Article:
We use cookies and similar web technologies to recognize your repeat website visits and preferences and to analyze traffic. To learn more about cookies, including steps for disabling, view our Privacy Policy. By clicking “I Accept” on this banner you consent to the use of cookies unless you disable them.

Engine cooling systems can have a much larger impact than mere temperature regulation

February 24, 2021

Fuel savings. Performance. Noise. Emissions. They're all important. But did you know they're all heavily influenced by how a large-scale engine is cooled?


Simply put, every bit of energy that goes into turning the engine fan could in theory be used for something else -- mainly, facilitating a vehicle or generator's main purpose, which is to either move, work or provide power. So when cooling isn't needed, it's becoming more and more vital that the fan slow down while the engine is running.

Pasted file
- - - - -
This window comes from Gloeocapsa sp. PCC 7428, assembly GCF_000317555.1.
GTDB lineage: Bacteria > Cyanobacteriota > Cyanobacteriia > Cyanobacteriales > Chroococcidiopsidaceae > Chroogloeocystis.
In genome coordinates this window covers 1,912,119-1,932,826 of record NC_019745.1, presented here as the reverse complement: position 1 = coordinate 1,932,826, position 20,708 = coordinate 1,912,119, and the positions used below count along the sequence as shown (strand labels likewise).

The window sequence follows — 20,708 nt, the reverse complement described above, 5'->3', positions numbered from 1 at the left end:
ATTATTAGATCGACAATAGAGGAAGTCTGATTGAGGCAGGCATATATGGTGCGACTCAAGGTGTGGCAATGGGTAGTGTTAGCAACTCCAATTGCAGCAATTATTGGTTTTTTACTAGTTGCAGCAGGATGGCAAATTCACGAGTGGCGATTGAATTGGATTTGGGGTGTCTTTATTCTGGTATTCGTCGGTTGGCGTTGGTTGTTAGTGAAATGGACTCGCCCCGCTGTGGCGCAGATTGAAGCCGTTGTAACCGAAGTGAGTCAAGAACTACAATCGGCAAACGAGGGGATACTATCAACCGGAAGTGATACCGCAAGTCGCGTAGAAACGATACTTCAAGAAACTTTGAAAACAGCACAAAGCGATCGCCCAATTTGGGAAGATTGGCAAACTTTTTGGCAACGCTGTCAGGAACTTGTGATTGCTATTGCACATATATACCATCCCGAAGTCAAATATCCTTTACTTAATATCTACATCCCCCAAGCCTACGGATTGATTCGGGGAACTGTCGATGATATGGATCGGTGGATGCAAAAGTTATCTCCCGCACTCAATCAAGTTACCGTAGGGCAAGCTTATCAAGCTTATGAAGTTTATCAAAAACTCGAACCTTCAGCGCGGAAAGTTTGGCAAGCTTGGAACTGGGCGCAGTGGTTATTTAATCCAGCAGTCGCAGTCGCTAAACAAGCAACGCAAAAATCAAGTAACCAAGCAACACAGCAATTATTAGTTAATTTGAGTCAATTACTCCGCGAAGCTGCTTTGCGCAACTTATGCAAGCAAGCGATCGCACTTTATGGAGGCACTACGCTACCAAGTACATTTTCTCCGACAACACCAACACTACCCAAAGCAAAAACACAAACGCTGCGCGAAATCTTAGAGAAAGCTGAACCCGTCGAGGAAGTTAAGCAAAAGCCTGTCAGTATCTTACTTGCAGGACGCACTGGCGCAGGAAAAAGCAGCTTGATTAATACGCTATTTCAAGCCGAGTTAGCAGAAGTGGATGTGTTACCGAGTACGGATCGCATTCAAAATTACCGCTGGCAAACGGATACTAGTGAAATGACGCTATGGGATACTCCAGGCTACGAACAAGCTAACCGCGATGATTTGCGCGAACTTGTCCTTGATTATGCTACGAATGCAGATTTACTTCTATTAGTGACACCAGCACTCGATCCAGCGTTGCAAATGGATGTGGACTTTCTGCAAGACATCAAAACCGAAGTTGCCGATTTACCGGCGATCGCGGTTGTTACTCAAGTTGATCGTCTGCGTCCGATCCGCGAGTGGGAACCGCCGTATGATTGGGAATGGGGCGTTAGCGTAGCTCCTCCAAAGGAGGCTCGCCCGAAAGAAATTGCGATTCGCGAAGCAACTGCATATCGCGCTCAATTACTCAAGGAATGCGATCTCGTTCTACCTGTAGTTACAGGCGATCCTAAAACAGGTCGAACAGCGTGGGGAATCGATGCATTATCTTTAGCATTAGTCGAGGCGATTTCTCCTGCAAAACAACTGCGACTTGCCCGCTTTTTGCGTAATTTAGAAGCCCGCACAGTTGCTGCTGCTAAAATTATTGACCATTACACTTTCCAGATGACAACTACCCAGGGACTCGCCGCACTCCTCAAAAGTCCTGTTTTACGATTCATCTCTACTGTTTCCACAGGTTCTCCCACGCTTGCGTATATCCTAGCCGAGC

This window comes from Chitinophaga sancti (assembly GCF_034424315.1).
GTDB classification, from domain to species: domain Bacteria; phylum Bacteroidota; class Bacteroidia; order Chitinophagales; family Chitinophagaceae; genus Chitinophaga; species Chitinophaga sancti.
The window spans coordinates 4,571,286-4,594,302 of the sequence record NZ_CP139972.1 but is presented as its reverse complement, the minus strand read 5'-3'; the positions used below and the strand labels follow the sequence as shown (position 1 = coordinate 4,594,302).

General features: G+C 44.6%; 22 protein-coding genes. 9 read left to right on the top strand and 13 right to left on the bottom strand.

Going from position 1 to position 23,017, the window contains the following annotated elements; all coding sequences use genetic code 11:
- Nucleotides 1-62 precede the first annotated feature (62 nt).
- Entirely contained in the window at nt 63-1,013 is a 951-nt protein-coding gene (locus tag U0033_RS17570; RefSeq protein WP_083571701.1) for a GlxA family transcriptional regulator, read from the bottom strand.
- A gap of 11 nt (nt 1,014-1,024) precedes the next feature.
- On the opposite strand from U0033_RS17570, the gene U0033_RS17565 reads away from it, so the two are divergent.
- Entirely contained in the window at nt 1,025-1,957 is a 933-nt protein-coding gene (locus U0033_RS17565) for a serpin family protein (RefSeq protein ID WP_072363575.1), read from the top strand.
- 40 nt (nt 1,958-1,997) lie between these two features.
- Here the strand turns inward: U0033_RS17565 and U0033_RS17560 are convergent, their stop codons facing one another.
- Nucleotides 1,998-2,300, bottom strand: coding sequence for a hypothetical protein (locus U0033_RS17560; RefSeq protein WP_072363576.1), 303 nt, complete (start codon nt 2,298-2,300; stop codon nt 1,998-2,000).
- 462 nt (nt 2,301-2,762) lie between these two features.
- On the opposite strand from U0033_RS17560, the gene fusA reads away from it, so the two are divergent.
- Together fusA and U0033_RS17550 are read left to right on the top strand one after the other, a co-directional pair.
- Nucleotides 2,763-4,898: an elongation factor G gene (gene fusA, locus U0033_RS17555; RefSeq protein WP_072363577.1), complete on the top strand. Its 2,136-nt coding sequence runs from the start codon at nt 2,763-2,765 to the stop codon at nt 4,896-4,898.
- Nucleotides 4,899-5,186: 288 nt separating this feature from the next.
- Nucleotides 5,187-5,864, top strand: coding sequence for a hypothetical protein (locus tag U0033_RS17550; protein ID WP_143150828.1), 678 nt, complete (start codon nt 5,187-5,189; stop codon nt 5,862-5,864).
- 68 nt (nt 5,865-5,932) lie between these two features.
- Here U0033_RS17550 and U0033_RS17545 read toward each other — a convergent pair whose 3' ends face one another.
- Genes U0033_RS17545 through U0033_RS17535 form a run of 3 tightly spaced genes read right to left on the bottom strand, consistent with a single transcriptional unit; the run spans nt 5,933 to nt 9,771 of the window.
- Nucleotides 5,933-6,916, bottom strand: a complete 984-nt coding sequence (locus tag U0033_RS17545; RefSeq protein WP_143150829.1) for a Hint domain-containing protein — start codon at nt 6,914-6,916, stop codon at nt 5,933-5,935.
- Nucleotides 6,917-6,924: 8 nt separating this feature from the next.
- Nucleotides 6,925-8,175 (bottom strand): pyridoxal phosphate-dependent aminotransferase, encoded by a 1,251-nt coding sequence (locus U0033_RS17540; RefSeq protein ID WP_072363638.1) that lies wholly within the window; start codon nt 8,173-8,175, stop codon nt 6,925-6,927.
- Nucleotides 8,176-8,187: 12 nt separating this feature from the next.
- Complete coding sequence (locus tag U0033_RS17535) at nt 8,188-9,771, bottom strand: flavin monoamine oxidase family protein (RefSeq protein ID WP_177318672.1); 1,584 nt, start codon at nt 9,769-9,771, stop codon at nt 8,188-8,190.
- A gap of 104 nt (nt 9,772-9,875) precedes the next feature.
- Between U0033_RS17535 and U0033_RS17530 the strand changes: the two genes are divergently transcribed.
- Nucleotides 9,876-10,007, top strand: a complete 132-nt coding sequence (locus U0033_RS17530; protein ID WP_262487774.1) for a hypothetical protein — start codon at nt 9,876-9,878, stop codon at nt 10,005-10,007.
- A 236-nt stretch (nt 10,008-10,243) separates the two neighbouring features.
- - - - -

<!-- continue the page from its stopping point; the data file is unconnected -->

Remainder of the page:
This has a number of benefits. We dove deeper into these during a recent live stream, but in summation, they are:

  • Fuel savings/performance: Using a variable-speed fan drive that provides cooling only when needed means more power to the wheels -- and not to the fan.
  • Lower noise: The more a fan turns at a lower speed, the less noise it makes. Pretty simple, but crucial -- especially when considering increasing noise pollution regulations in the EU and elsewhere.
  • Decreased emissions: This is a bit more technical, but as one of our application engineers has put it, "less fan speed means less power draw, and less power draw means better fuel efficiency, and better fuel efficiency means fewer emissions."

Any component an engine creates a domino effect. An optimized cooling system makes sure the right pieces fall in the right place for OEs and end users alike.